We’re seeing a workplace that in theory, could employ people from the ages of 18 to 80, which has significant implications on how an employer should think about how it manages such as demographically diverse workforce.
While Baby Boomers, Generation X and Millennial employees all bring unique perspectives to work, technology today is the greatest divider of how people want to communicate, collaborate and do business. For example, Millennials using their smartphones in a meeting are more often found to be multitasking, rather than being intentionally disengaged or rude. But this misunderstanding can also explain why, over-one of Millennials find it difficult to manage older generations, with a recent survey into multigenerational leadership finding that that more Millennials are managing older professionals – despite many respondents worrying that could be negative to a company’s culture, due to a lack of managerial experience from this generation.
In a multigenerational workforce, there is potential for negative stereotyping. Older workers can easily perceive their Millennial counterparts to be fickle and excessively demanding, while Millennials may look at Baby Boomers as inflexible and difficult to train. However, this simplistic and stereotypical line of thinking is unrealistic and dangerous for businesses, as it means that people are simply categorized into pre-defined boxes, rather than in assessing an employee’s specific preferences and needs.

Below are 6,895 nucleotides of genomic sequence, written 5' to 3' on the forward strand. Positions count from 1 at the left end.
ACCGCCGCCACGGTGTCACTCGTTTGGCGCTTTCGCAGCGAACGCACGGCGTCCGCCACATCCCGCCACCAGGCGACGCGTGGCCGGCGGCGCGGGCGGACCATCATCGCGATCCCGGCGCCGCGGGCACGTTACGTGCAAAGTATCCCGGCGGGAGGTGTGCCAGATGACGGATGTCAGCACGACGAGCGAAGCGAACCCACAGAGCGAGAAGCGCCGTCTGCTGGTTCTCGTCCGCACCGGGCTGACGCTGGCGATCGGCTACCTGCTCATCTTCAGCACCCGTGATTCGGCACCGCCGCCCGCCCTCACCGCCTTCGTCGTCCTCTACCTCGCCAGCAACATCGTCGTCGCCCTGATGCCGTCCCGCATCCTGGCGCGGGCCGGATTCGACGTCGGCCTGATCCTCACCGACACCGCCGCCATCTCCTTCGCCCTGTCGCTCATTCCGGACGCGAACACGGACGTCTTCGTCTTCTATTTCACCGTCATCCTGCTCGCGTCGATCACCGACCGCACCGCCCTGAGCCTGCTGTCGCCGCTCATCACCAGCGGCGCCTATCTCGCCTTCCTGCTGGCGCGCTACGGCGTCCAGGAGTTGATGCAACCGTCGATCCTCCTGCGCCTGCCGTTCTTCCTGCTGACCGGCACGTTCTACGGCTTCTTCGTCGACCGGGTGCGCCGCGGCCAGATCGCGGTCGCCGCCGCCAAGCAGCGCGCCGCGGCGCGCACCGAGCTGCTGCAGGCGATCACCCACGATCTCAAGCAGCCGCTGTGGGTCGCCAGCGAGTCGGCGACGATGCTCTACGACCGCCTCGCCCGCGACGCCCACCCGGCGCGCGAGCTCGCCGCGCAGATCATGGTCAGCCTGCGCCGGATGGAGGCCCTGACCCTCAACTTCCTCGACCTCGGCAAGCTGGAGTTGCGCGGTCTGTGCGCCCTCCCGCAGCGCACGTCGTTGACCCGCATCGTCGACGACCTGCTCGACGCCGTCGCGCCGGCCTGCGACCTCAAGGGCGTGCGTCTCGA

Rather, HR professionals and senior management should think about technology as supporting all employees in its ability to drive better engagement and drive greater efficiencies across the entire organization – whether that’s through increased productivity or improved profit margins on projects. Technological advances are continuing to develop more mobile and more sophisticated solutions for the workforce. For example, we’re already seeing wearable devices that rely on geo-location data to understand the time taken to complete a specific project in the field, applications that can better automate workflows, and self-service technologies where people can decide for themselves how to consumer information.
Think of communications tools as one example of technology that has come a long way over the last two generations. Typewriters have evolved into personal computers and mobile devices, faxes and telegrams to email and real-time chat applications such as Slack, and in-person meetings to video conferencing tools. At Replicon, we’ve also worked with many businesses who have over the years evolved from clunky, manual or Excel-based systems of tracking time. We’ve focused on equally developing both our web and mobile applications so that depending on the user, he or she can view, access and submit their important time and expense data instantly – and also be notified via email or via our app on anything that requires immediate action. In addition, we’ve upended the traditional method of punching in or out of a shift using a hard-wired clock, by transforming any tablet or mobile device into a cloud-based time clock software – Replicon CloudClock – that helps deter time theft, is easy to set up and scale across the business, and provides easy self-service to users.
Stereotypes of each generation aside, ultimately employees want the same thing — to be engaged at work and be well positioned to achieve their specific career goals. Technologies today serve as the foundation for helping everyone in the organization.